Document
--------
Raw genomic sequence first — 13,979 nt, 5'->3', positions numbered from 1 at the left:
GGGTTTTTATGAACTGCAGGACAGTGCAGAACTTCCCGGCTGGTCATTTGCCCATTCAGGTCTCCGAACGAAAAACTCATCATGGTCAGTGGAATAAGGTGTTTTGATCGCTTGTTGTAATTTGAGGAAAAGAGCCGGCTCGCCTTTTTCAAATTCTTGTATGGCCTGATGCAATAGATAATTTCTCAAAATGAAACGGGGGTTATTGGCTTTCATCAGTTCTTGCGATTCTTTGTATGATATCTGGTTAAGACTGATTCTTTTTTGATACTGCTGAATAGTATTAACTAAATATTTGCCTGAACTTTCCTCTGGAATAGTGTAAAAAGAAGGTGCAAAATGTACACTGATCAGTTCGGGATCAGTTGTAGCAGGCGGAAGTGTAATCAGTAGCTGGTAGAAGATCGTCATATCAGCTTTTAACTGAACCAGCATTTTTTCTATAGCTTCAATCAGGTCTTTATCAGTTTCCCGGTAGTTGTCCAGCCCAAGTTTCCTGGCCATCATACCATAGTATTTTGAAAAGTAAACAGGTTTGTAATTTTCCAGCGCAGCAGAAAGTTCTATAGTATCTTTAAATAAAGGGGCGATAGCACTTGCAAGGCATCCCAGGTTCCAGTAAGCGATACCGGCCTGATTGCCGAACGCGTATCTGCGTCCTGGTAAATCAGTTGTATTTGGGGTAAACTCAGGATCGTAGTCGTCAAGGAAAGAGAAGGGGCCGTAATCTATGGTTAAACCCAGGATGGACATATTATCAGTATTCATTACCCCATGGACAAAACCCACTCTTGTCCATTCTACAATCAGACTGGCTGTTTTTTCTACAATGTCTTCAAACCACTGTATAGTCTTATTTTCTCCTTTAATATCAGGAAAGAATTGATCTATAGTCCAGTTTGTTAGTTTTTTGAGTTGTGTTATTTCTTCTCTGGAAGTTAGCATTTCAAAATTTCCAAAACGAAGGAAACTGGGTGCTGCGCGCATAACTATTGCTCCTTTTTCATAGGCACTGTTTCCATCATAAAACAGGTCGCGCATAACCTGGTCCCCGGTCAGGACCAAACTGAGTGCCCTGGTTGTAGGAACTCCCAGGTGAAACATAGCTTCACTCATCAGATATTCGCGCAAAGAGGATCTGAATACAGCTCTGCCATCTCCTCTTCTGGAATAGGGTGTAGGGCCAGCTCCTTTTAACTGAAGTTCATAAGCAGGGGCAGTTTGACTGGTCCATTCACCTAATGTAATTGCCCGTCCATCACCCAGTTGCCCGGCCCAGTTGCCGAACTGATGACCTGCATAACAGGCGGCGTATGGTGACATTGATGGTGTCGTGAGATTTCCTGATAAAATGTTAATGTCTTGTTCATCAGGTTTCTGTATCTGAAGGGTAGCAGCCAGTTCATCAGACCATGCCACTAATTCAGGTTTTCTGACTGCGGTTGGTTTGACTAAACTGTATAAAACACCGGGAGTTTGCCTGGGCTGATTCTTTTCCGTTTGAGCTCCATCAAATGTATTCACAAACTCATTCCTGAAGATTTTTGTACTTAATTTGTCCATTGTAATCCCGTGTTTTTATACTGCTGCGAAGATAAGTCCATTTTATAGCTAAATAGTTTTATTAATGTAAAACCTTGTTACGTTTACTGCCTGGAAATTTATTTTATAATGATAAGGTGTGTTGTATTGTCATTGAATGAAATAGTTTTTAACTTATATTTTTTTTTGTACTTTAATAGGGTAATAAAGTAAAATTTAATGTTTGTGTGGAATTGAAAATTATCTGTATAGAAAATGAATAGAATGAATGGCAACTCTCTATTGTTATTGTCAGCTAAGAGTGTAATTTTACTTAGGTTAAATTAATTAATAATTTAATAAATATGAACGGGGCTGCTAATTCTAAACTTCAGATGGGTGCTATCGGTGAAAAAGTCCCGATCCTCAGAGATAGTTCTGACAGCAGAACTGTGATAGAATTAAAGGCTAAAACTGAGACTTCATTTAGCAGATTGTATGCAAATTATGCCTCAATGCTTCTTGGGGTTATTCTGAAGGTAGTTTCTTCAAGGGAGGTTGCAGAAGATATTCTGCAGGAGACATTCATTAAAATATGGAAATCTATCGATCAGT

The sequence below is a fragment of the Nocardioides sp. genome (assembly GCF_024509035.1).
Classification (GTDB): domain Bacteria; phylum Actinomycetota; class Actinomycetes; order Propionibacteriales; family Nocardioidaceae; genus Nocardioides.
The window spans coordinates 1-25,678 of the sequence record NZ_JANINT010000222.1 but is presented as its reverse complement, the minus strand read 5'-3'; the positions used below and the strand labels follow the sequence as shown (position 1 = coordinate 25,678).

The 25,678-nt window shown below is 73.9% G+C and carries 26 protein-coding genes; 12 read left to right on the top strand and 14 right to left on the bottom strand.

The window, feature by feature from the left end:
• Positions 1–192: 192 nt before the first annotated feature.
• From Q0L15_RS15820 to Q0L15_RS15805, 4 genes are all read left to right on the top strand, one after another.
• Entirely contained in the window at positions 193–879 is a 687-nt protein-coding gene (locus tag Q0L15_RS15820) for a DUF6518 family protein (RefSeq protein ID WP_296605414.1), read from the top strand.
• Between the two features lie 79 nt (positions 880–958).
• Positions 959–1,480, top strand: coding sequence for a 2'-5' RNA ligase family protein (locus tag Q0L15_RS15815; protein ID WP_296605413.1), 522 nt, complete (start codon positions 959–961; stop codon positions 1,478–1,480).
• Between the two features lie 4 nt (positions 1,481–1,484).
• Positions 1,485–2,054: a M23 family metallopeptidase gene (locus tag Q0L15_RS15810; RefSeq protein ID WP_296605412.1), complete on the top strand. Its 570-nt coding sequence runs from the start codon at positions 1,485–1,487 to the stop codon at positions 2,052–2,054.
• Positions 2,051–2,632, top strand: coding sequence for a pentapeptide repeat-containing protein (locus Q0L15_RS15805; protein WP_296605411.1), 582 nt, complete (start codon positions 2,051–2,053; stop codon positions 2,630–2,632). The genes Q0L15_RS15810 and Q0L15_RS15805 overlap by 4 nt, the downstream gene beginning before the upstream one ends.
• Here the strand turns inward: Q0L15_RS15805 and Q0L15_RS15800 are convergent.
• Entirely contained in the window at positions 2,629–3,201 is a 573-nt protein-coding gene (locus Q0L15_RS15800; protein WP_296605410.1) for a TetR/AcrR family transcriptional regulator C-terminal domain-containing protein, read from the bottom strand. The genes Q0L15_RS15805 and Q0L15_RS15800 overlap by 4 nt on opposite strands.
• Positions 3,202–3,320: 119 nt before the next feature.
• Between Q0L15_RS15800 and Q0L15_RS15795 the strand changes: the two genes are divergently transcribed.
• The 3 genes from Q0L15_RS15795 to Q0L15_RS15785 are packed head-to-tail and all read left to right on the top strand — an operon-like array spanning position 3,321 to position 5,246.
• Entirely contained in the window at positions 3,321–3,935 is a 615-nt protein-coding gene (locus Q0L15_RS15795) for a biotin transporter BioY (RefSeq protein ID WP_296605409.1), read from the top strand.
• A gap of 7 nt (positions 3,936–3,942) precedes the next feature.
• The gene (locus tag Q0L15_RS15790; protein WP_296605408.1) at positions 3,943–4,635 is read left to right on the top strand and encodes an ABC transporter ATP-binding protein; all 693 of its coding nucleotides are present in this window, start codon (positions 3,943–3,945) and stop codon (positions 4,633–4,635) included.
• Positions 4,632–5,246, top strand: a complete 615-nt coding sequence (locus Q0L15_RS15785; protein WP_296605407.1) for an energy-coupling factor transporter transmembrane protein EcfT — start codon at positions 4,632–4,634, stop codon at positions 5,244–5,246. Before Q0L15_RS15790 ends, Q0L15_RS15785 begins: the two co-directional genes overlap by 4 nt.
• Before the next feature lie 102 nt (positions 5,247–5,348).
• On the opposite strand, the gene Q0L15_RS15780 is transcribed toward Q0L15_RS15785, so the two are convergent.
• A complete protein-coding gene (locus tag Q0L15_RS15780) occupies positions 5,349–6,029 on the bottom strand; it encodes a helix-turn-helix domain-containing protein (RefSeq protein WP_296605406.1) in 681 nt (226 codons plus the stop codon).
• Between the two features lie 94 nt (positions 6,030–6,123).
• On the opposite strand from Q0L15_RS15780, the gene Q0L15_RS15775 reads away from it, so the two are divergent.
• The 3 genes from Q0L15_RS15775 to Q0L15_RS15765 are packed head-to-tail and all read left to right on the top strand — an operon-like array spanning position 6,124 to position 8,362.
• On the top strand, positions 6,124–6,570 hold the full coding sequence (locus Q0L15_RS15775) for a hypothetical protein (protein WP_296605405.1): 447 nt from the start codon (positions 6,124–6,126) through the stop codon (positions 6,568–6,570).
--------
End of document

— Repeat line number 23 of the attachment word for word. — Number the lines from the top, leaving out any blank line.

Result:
• The gene (locus tag Q0L15_RS15790; protein WP_296605408.1) at positions 3,943–4,635 is read left to right on the top strand and encodes an ABC transporter ATP-binding protein; all 693 of its coding nucleotides are present in this window, start codon (positions 3,943–3,945) and stop codon (positions 4,633–4,635) included.